What glass do you use in your work?
All the glass I use is hand made in the USA by a family-owned company called Bullseye, and is designed specifically for use in glass fusing. Why do I import my glass I hear you ask? What’s wrong with using bottle glass or window glass in New Zealand? Here comes the technical bit: glass expands and contracts when heated and cooled, and different types of glass do so at different rates. So it’s not possible to combine window glass and bottle glass, or even two different types of bottles, as when the glass cools, one will contract faster than the other, which leads to stress in the glass, and it eventually cracking and breaking. So, because Bullseye’s glass is manufactured and tested for compatibility I can safely combine different colours of glass in one piece.

The glass I work with is glorious, and available in an amazing range of colours. Each sheet is handmade – a ladle of molten glass is dolloped onto a metal table then manipulated into a sausage shape before going through metal rollers to create a flat sheet. This sheet glass acts as my “canvas” for most projects. I then add more glass, glass stringers (think glass spaghetti) and crushed glass called frit which comes in a variety of sizes from coarse (like sea salt) down to fine powder. Depending on the project I’ll also use glass enamel paints, pure silver foil or mica too.

Tell us about some of the techniques involved in producing one of your pieces
For my sunbursts, I select four or five colours of glass that work well together and cut them into 160 narrow strips. Then the delicate work of constructing the sunburst begins. Crushed glass frit is added between the strips then the next layer of layer of strips and crushed glass is added. There can be up to 4 layers of glass, and it requires a very steady hand! Once in the kiln, it’s important to keep an eye on how the glass is fusing – too much time or heat and the sunburst loses definition and goes a bit blobby, not enough and it looks raw and unfinished. By fusing at a lower temperature than normal I manage to retain the texture of the strips but with gently rounded edges. Having the multiple layers overlapping creates a lens effect and lots of depth, and additional colours are created where different coloured glass strips have been laid on top of each other.




What inspires you?
I emigrated to New Zealand from Scotland in 2002, attracted by the lifestyle, climate and landscape. I still find myself stunned by the beauty around me; the ever changing weather patterns, the vast expansive landscapes and seascapes and the smallest details in pebbles, shells, feathers and ferns. It is this organic, natural essence of New Zealand that I aim to capture in my work.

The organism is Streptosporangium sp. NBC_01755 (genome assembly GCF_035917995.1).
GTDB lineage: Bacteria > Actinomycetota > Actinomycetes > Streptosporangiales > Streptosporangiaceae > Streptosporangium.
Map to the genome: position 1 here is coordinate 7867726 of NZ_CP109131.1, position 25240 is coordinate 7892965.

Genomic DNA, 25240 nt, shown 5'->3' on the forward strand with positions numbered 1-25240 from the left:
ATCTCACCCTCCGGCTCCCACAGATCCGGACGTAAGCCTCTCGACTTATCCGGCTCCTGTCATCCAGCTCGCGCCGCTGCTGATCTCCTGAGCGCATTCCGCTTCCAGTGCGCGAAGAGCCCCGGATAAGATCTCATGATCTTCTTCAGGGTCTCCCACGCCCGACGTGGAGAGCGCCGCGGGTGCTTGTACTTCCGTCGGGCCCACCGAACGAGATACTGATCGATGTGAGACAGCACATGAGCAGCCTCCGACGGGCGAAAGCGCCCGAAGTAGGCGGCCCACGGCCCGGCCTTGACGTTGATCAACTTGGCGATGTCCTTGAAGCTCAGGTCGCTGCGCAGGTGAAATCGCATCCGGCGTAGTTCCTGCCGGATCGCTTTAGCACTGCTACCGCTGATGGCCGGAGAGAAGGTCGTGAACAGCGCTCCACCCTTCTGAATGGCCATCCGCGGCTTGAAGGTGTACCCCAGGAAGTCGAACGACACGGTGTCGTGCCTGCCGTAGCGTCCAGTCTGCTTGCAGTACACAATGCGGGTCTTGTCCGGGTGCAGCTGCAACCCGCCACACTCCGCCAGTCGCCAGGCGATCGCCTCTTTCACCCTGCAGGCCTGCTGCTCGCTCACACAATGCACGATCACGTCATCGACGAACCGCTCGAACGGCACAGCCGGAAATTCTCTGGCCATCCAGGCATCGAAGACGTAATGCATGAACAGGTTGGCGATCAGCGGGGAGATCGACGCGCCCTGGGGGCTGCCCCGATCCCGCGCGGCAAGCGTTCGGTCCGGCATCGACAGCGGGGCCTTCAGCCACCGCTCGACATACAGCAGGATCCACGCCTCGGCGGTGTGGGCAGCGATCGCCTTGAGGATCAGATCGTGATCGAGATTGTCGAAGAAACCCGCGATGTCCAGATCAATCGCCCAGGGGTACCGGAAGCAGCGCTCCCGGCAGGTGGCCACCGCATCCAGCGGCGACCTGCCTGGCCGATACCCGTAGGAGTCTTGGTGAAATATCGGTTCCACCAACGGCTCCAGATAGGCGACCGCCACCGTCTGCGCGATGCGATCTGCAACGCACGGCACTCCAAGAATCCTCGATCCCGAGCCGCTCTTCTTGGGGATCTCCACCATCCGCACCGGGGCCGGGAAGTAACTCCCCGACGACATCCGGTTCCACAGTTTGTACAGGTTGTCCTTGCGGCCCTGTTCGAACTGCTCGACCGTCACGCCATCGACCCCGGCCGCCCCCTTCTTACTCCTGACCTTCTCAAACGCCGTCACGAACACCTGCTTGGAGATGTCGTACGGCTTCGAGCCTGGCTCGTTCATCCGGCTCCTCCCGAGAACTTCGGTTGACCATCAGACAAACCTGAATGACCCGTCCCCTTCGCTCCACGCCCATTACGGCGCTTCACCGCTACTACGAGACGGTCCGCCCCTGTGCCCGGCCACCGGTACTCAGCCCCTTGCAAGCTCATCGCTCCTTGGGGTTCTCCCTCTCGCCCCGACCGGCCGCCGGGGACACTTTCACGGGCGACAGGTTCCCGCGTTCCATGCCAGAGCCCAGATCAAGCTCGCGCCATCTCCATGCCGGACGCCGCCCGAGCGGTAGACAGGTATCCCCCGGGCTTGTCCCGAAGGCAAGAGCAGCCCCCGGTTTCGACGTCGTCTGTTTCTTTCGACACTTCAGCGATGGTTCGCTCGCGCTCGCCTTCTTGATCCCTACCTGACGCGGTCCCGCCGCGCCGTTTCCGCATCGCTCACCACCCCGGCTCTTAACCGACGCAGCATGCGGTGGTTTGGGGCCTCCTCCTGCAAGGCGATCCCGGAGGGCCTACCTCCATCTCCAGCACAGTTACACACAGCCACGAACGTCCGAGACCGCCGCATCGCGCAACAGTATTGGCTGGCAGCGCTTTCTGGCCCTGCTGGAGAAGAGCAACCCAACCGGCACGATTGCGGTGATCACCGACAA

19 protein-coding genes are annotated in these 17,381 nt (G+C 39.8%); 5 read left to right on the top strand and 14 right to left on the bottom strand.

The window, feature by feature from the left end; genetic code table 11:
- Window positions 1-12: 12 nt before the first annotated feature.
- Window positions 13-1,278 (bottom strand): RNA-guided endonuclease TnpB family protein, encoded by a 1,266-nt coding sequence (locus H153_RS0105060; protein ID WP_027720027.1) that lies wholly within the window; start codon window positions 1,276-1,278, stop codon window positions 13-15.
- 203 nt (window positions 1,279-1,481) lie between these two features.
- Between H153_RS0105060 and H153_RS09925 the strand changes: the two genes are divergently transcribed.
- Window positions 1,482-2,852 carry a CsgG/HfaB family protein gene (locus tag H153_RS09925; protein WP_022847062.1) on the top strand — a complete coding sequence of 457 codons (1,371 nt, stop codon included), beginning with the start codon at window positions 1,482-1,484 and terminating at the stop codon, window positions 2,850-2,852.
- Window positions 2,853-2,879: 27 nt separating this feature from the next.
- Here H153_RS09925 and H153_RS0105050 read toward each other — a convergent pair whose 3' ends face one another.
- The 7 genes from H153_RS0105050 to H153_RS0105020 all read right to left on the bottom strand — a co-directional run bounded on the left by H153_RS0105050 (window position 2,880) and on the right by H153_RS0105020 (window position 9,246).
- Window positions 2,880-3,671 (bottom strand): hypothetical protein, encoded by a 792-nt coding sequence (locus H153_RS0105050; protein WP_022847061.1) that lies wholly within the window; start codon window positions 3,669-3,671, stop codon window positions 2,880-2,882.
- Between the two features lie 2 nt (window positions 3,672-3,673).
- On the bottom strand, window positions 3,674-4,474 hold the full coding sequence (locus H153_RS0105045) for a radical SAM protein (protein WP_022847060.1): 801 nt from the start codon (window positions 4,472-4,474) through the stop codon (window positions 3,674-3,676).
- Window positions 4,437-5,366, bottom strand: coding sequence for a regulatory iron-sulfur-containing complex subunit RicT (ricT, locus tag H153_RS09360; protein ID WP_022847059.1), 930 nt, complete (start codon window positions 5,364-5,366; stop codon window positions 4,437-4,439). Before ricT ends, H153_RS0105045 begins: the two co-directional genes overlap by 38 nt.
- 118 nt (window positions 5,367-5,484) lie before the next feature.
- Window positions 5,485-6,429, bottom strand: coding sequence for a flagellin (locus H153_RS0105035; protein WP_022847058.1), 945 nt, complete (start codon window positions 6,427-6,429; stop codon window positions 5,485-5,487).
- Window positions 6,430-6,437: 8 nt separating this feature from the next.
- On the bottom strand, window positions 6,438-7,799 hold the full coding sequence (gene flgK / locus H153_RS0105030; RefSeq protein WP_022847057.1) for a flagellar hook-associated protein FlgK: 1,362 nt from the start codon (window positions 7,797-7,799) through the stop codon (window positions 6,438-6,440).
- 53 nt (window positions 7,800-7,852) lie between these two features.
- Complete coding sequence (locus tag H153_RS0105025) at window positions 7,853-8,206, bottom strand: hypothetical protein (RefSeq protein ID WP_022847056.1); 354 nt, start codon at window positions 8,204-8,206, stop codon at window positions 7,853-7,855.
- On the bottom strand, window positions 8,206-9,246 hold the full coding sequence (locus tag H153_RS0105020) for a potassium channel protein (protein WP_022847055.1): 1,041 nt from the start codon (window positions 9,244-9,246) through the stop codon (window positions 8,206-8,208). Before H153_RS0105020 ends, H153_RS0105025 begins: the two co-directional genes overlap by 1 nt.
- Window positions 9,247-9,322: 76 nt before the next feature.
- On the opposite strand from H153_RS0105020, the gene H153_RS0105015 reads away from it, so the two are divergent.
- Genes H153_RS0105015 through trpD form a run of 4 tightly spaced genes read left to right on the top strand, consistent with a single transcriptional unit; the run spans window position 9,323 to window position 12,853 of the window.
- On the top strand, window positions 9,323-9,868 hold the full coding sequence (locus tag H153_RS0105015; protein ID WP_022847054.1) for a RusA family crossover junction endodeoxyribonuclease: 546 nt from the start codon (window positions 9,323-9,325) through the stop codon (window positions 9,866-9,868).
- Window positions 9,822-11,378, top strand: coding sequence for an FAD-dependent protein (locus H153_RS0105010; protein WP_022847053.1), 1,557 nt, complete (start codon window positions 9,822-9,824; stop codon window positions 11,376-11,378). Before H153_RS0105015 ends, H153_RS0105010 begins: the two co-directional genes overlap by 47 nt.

Is there a philosophy behind your work?
Not so much of a philosophy, but more of a vision. (Once a marketeer, always a marketeer!) Because I am self taught and have no particular artistic background it was important to me when I started that I didn’t set myself lofty artistic goals that I couldn’t achieve. I wanted to be kind on myself as I learned, so my vision was (and is!) to create irresistibly pretty fused glass that makes people happy. And glass does have that effect on people – they light up when they see a piece they are drawn to.

Describe your creative process:
I regard myself as an intuitive artist as I’ll start with an idea and a selection of colours and play around with the glass layout and composition, adding and removing elements until I feel it looks right. Sometimes this will spark a different idea, and I end up creating something completely different! Once I start work on a piece I’ll often give it a name as that gives me guidance in terms of what it needs to come to life.



Describe your workspace:
A colourful oasis of chaotic creativity! It was formerly my husband’s games room attached to the garage. Only the beer fridge remains!

What’s your favourite thing about working with glass?
Working with glass involves a fascinating mix of art and science, so requires that I use both sides of my brain! It’s essential to understand how glass behaves at different temperatures in the kiln so I can achieve the desired result and I do lots of testing, trial and error and problem solving when working on new designs. It’s like Christmas every morning for me – I love opening the kiln and seeing how the glass has magically transformed overnight.